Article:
Under Essebsi’s leadership, Tunisia largely avoided the fate of Arab countries that were plunged into civil war after their uprisings, such as Syria, Libya and Yemen. But the transition has remained fragile — vulnerable to Tunisia’s fractured politics, an economy heavily dependent on tourism and the threat of deadly militant attacks.
Essebsi’s death on Thursday will pose a fresh test to Tunisia’s democratic credentials as the nation contends with setting up a snap election. Parliament convened after the announcement of Essebsi’s death to discuss succession, and it was agreed that the president of the legislature, Mohamed Ennaceur, will temporarily occupy the office vacated by Essebsi.
The government declared a seven-day period of mourning, while celebrating Essebsi as one of Tunisia’s greatest figures.
Rached Ghannouchi, the president of the moderate Islamist party Ennahda, paid tribute his political rival as a “true patriot and a pillar of Tunisia’s democratic transition.”
“He would have wanted all Tunisians to uphold the Constitution and rule of law and to maintain our democratic path, no matter what challenges we face,” Ghannouchi said in a statement.
Essebsi was first appointed as Tunisia’s interim leader after nationwide protests ended the 23-year dictatorship of President Zine el-Abidine Ben Ali in 2011. He was later elected president in the nation’s first free and fair elections in 2014.
He was not a fresh face. Essebsi had served in various posts, including foreign minister, under Habib Bourguiba, Tunisia’s first post-independence leader, and as head of the parliament under Ben Ali. Some viewed that experience as useful with the country still reeling from revolution, at a time when Tunisia was unsettled by protests, political assassinations and terrorist attacks.
But for others, Essebsi was a symbol of the old autocratic establishment: aligned with other regional authoritarian leaders who were seeking to contain pro-democracy sentiments in the region, and indifferent, at best, to popular demands that officials from previous governments face justice for their alleged crimes.
After he was elected president, he detailed his priorities in an column written for The Washington Post. “We must solve the daunting economic and social problems that began in the Ben Ali era and were aggravated by three years of incompetent Islamist administration,” he wrote. “We must establish security in a country surrounded by insecurity. And we must strengthen our young democracy at a time when hopes for democracy elsewhere in the region are failing to take root.”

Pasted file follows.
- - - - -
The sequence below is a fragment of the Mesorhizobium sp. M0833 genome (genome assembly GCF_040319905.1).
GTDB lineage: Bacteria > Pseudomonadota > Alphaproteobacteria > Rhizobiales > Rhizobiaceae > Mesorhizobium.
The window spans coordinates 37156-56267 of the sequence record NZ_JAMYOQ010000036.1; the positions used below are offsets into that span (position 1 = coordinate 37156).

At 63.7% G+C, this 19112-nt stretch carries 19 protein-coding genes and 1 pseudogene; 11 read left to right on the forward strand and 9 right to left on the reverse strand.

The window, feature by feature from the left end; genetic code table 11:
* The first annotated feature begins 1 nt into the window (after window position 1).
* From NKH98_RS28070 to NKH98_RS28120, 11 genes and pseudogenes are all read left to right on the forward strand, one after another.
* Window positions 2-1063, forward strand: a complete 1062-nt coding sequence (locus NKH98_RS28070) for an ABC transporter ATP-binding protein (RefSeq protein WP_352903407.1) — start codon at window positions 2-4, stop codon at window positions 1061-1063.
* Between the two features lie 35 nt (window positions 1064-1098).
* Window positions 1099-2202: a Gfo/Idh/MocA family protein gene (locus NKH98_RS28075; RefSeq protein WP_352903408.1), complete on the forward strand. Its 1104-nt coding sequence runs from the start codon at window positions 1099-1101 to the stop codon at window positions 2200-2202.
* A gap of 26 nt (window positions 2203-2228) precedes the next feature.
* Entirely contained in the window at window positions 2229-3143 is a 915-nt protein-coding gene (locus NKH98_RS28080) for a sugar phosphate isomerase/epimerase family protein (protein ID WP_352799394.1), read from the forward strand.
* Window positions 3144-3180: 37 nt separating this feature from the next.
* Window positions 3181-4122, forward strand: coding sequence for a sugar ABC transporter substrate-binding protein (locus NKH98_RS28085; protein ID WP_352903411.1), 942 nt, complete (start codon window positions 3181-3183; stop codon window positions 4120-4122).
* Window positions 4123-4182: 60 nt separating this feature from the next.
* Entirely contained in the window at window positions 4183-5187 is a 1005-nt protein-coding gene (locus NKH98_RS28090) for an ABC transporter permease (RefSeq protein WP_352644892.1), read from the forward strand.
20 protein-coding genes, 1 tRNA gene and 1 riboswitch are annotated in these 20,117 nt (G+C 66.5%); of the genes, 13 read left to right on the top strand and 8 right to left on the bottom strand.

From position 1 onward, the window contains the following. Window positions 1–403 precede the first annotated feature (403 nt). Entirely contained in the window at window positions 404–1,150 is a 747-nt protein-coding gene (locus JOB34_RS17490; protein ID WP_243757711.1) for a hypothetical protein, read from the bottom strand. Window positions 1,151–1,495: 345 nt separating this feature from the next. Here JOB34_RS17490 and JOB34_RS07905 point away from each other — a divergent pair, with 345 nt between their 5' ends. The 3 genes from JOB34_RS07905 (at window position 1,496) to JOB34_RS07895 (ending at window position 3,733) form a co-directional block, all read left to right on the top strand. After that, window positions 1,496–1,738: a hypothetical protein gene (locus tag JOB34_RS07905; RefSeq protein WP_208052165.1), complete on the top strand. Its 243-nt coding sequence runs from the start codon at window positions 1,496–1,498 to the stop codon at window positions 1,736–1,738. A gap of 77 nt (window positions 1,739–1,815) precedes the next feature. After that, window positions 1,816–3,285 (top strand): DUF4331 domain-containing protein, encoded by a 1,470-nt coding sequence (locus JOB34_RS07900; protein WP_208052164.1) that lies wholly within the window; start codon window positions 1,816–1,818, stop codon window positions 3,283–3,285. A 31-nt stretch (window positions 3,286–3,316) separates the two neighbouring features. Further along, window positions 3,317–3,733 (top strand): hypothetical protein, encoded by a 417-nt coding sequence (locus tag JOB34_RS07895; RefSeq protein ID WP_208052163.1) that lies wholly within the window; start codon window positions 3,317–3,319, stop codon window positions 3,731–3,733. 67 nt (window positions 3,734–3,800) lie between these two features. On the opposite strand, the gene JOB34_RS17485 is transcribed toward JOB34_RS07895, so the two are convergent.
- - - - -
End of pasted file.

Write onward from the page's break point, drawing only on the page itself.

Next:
After briefly holding the post of prime minister in the wake of Ben Ali’s ouster, Essebsi stepped down in December 2011 after the newly elected Islamist-led assembly chose Moncef Marzouki as president.
Essebsi then founded a political party, Nidaa Tounes, in 2012 largely as a counterweight to Ennahda, the Islamist party that quickly ascended from the most heavily repressed group under the old regime to become Tunisia’s most powerful political group.
Nidaa Tounes attracted an array of secular-minded Tunisians hoping to challenge Ennahda’s rise. The rival parties dominated the Tunisian political scene for several years after Essebsi’s 2014 victory, forming an uneasy governing coalition in parliament that ultimately splintered in September.
Essebsi appealed to Bourguiba’s legacy during his 2014 campaign, casting himself in the mold of a secularist reformer and portraying his Islamist rivals as extremists out of step with Tunisia’s cosmopolitan character.
As president, he pursued several gender equality initiatives that challenged religious orthodoxy, including an order he issued in 2017 allowing Muslim women to marry non-Muslim men.
But critics said those moves masked Essebsi’s efforts to undermine accountability for crimes in the Bourguiba and Ben Ali eras. Essebsi spearheaded an “economic reconciliation” law passed in 2017 that granted conditional amnesty to former regime figures accused of corruption.
Essebsi himself faced scrutiny for his role in authoritarian abuses. A truth commission appointed to investigate and bring to light the human rights violations of Tunisia’s authoritarian regimes accused Essebsi of committing crimes while serving in Bourguiba’s government.
Specifically, its final report alleged that Essebsi oversaw mass arrests and unfair trials of political dissidents in the early 1960s in the wake of a failed coup attempt. The report also described him as complicit in the torture of prisoners while he was interior minister from 1965 to 1969.
Essebsi repeatedly dismissed the truth commission, saying he was “against settling the scores of the past.” His administration denied the group access to national archives, and parliamentary deputies from Essebsi’s party sought to obstruct its work.
When the truth commission released its final report in March, it called on Essebsi to offer an official state apology for more than 62,000 cases of human rights violations it chronicled between 1955 and 2013. Essebsi did not heed that call.